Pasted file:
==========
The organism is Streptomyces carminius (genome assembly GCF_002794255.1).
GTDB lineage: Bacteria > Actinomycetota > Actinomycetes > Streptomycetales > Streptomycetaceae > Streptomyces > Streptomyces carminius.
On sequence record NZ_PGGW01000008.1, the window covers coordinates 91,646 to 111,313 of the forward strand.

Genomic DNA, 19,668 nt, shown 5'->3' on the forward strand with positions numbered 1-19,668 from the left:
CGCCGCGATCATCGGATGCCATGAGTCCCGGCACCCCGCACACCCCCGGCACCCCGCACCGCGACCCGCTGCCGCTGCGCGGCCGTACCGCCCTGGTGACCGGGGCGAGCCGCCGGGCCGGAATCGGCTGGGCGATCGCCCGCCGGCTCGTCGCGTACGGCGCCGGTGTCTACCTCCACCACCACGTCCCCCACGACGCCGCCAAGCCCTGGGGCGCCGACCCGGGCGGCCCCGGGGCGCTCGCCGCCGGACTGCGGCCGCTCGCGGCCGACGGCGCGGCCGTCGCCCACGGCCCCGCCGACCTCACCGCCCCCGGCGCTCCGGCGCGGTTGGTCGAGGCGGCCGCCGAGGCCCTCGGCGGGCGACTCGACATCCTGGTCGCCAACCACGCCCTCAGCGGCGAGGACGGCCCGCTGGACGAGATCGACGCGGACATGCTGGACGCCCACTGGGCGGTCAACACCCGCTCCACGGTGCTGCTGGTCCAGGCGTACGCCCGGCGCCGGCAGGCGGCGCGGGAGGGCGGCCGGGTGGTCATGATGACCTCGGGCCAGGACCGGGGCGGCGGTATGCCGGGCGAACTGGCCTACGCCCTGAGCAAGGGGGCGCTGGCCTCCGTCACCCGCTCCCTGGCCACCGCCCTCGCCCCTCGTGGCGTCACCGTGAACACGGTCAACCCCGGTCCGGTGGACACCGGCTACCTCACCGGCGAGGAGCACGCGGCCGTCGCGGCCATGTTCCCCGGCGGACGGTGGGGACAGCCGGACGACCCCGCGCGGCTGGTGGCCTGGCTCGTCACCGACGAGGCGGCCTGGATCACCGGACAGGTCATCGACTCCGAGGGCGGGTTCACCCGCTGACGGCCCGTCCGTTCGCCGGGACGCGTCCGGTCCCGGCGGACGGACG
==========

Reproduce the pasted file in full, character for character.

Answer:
The organism is Streptomyces carminius (genome assembly GCF_002794255.1).
GTDB lineage: Bacteria > Actinomycetota > Actinomycetes > Streptomycetales > Streptomycetaceae > Streptomyces > Streptomyces carminius.
On sequence record NZ_PGGW01000008.1, the window covers coordinates 91,646 to 111,313 of the forward strand.

Genomic DNA, 19,668 nt, shown 5'->3' on the forward strand with positions numbered 1-19,668 from the left:
CGCCGCGATCATCGGATGCCATGAGTCCCGGCACCCCGCACACCCCCGGCACCCCGCACCGCGACCCGCTGCCGCTGCGCGGCCGTACCGCCCTGGTGACCGGGGCGAGCCGCCGGGCCGGAATCGGCTGGGCGATCGCCCGCCGGCTCGTCGCGTACGGCGCCGGTGTCTACCTCCACCACCACGTCCCCCACGACGCCGCCAAGCCCTGGGGCGCCGACCCGGGCGGCCCCGGGGCGCTCGCCGCCGGACTGCGGCCGCTCGCGGCCGACGGCGCGGCCGTCGCCCACGGCCCCGCCGACCTCACCGCCCCCGGCGCTCCGGCGCGGTTGGTCGAGGCGGCCGCCGAGGCCCTCGGCGGGCGACTCGACATCCTGGTCGCCAACCACGCCCTCAGCGGCGAGGACGGCCCGCTGGACGAGATCGACGCGGACATGCTGGACGCCCACTGGGCGGTCAACACCCGCTCCACGGTGCTGCTGGTCCAGGCGTACGCCCGGCGCCGGCAGGCGGCGCGGGAGGGCGGCCGGGTGGTCATGATGACCTCGGGCCAGGACCGGGGCGGCGGTATGCCGGGCGAACTGGCCTACGCCCTGAGCAAGGGGGCGCTGGCCTCCGTCACCCGCTCCCTGGCCACCGCCCTCGCCCCTCGTGGCGTCACCGTGAACACGGTCAACCCCGGTCCGGTGGACACCGGCTACCTCACCGGCGAGGAGCACGCGGCCGTCGCGGCCATGTTCCCCGGCGGACGGTGGGGACAGCCGGACGACCCCGCGCGGCTGGTGGCCTGGCTCGTCACCGACGAGGCGGCCTGGATCACCGGACAGGTCATCGACTCCGAGGGCGGGTTCACCCGCTGACGGCCCGTCCGTTCGCCGGGACGCGTCCGGTCCCGGCGGACGGACG